So this is a stuff that I have done myself. I have gone to yoga class, and I have written about it. I have gone to a yoga class. I have gone to a Pilates class. I have stated what I liked about them. I have stated what I disliked about them, and at the end of the day in my opinion, I still feel like strength training and lifting appreciable weight like getting after it is going to trump anything that anyone can do whether as far as anything else. I am biased. I know that’s a very closed-minded way of thinking, but I truly do believe that.
Jonathan: Tony, I agree with you, and I think to your credit and hopefully to my credit as well, you are also not saying everything else is stupid, only strength train. What I hear you saying is much more, like I talk about non-starchy vegetables should be the foundational element. If there is just one thing I had to say, it is like increase non-starchy vegetable intake from a nutrition perspective. What I hear you saying… and that does not mean I don’t like protein. I love protein, but I just like non-starchy vegetables that is the base and what I hear you saying and what I would agree with is strength training is the non-starchy vegetables of fitness.
Tony: That’s a good analogy. I like that. I think like it is the base. I think as long as they get, like if I am working with the female client, like you get your three strength training sessions in a week, I don’t care what you do after that. Go to Pilates. Go to yoga. Go run your three miles. Like do it, but you are coming to me to get your result. I know it is going to get you the result. You need to lift some weights, because that’s going to increase body mass. It is going to take some fat away. It is going to increase bone strength, not to mention all the hormonal stuff that’s going on; like that’s going to get you where you want to go, and then anything after that you are at your own discretion. You can do what you want, but you are coming to me for my expertise and my insight. This is what you need to do.
You are going to do it, and then after that, if you want to go to yoga class at the end of the week because you like sitting in a quiet room, listening to music and relaxing, I get it. I did it. I understand it, but certainly sitting in a room sweating does not mean you are going to be shedding seven pounds of fat in a week. So getting into the gym and getting active is going to lead to that. But I totally agree with you, it is the base. It’s not the poo poo on anything else. I am just very biased towards people lifting heavy stuff.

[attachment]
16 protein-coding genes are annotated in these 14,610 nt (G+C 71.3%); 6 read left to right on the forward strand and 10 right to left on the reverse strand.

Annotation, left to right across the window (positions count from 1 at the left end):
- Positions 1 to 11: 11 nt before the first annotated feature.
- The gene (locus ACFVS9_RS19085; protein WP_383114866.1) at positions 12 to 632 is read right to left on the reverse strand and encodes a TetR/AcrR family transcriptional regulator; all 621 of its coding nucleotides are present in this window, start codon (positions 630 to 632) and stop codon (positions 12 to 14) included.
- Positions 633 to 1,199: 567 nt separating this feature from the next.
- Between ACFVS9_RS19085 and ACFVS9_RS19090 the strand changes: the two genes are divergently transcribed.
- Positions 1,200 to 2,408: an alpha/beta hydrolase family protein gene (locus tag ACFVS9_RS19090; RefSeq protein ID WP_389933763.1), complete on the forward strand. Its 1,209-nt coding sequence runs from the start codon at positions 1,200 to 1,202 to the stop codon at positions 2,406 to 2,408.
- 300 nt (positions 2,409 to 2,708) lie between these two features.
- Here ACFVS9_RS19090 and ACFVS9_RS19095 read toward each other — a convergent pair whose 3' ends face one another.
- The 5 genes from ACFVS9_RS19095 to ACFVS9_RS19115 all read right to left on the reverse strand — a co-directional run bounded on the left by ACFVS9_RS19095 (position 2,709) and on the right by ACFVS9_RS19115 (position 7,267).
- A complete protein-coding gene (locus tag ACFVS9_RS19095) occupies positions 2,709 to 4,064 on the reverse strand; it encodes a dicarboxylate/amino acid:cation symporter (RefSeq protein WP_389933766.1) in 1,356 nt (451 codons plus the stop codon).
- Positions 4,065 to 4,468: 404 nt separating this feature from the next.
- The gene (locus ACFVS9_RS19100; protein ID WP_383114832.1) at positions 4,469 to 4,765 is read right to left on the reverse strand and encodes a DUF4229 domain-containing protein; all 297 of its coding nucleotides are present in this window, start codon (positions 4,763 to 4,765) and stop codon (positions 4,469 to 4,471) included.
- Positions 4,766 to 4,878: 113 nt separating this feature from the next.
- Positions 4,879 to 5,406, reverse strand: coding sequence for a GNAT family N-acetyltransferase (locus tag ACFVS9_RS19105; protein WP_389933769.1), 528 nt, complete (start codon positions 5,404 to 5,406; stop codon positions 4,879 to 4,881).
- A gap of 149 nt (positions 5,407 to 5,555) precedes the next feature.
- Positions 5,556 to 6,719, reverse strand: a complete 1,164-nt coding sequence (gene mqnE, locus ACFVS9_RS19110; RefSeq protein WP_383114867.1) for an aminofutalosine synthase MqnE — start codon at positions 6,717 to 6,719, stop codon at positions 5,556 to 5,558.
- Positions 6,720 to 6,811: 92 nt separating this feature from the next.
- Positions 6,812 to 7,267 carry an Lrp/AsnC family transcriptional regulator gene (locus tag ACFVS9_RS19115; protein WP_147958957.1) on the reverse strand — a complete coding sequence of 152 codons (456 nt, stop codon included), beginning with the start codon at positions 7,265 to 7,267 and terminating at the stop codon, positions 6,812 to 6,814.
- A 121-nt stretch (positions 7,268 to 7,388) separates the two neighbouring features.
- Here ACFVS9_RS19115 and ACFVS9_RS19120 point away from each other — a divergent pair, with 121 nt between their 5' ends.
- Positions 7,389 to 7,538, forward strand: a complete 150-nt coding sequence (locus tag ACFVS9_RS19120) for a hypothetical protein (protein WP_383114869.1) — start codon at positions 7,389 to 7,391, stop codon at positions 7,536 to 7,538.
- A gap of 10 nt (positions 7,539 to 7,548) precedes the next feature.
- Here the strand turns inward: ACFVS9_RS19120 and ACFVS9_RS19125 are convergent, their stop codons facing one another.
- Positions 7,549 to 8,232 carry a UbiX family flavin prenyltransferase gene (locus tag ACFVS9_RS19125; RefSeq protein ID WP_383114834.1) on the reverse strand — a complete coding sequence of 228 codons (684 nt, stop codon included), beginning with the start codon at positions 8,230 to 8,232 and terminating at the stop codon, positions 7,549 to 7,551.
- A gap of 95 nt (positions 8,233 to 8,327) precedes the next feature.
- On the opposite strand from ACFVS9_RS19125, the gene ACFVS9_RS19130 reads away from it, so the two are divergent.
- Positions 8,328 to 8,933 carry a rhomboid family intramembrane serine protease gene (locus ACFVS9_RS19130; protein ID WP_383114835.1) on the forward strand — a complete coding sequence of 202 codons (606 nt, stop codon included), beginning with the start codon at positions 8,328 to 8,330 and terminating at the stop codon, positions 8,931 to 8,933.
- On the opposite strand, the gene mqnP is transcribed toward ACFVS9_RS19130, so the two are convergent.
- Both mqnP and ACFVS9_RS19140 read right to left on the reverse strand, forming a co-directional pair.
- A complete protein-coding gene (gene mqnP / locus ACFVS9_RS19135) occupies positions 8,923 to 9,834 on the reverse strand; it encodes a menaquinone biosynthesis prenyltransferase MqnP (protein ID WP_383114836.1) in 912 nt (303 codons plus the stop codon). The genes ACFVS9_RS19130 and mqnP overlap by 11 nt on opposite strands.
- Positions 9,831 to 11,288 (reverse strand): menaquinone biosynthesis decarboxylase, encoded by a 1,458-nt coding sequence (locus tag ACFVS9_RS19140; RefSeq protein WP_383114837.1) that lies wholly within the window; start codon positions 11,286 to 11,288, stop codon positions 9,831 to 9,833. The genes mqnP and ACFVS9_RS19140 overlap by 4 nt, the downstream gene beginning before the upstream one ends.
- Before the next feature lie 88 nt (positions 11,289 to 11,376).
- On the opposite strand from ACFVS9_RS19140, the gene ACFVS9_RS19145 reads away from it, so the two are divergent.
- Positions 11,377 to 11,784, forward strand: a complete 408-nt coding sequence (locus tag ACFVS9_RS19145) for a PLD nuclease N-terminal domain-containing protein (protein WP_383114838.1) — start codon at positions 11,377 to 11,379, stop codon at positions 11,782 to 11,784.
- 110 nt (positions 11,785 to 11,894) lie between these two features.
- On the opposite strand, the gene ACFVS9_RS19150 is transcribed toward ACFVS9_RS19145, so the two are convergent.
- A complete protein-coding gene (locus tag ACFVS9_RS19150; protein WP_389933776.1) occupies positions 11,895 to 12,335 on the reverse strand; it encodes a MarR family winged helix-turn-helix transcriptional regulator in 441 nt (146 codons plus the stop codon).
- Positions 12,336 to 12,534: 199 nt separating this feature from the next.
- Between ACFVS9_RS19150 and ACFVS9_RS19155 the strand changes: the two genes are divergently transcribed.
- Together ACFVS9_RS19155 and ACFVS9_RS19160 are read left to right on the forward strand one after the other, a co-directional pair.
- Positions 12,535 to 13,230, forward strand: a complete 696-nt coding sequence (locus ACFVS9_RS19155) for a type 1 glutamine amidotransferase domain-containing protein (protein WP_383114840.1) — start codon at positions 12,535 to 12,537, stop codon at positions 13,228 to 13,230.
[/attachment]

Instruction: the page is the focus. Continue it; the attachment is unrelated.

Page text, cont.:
Jonathan: I love it, Tony. Well, thank you so much. Certainly, you mentioned that your clients come to you for your experience and expertise since it is very clear that you have a lot of both of those. Just to close, I want to recap on the three of the wonderful things you said today which is, remember folks, Tony is sharing some insights with us, and the first is the goal is to keep your goal your goal. The second is that strength is corrective, and the third is get fit to run, don’t run to get fit. Tony, that’s just like one, two, three strikes we are out because I don’t think we can get any better than that.
Tony: That is a pretty good ending point I think.
Jonathan: Tony, thank you so much for joining us and folks, if you want to learn more about Tony, there is a bunch and bunch of free content on his website. He is a smiley guy. You can tell that he is a happy, friendly person, and his writing always makes me smile, so check him out.
Tony: I am a cool dude.
Jonathan: He is a cool guy. His website is tonygentilcore. He has got a gentle core, he is gentle core. Tony, thank you so much for joining us and folks check him out at tonygentilcore.com and remember, this week and every week after; eat smarter, exercise smarter, and live better. Talk with you soon.
This week we have the pleasure of hearing from Tony Gentilcore. In his own words:
“Admist all the other blogs and websites out there, you happened to stumble upon mine. I don’t know anything about you, but it’s readily apparent you’re off the charts intelligent. And good looking.
For those who are actually interested, here’s a little bit about me:
Tony Gentilcore is a Certified Strength and Conditioning Specialist (CSCS) holding a degree in Health Education with a concentration in Health/Wellness Promotion from the State University of New York at Cortland. Recognized as one of the premier trainers in New England, Tony has established an outstanding reputation due to his no-nonsense approach to training, unique perspective on program design, and corrective exercise experience.
Tony is also one of the co-founders of Cressey Performance, located in Hudson, MA. His ability to relate closely to CP student athletes, aspiring professional athletes, and experienced professionals, dates back to his collegiate baseball experience. Tony was named Most Valuable Pitcher in 1996 and 1997 for Onondaga Community College (Syracuse, NY), where he was also named 1st Team all Conference and 1st Team all Region. He earned an athletic scholarship to play baseball at Mercyhurst College in Erie, PA where he was also named a “Division II Player to Watch” in 1998.
Tony is a regular contributor to Testosterone Magazine (T-nation.com), Livestrong.com, and has also been featured in Men’s Health Magazine. Check out his article archives.
Additionally, Tony loves lifting heavy things, telling other people to lift heavy things, eating dead animal flesh, hanging out at bookstores (nerd alert), talking about Star Wars, and Matt Damon.
– See more at: http://www.tonygentilcore.com/about-tony/#sthash.eyRM2uXy.dpuf”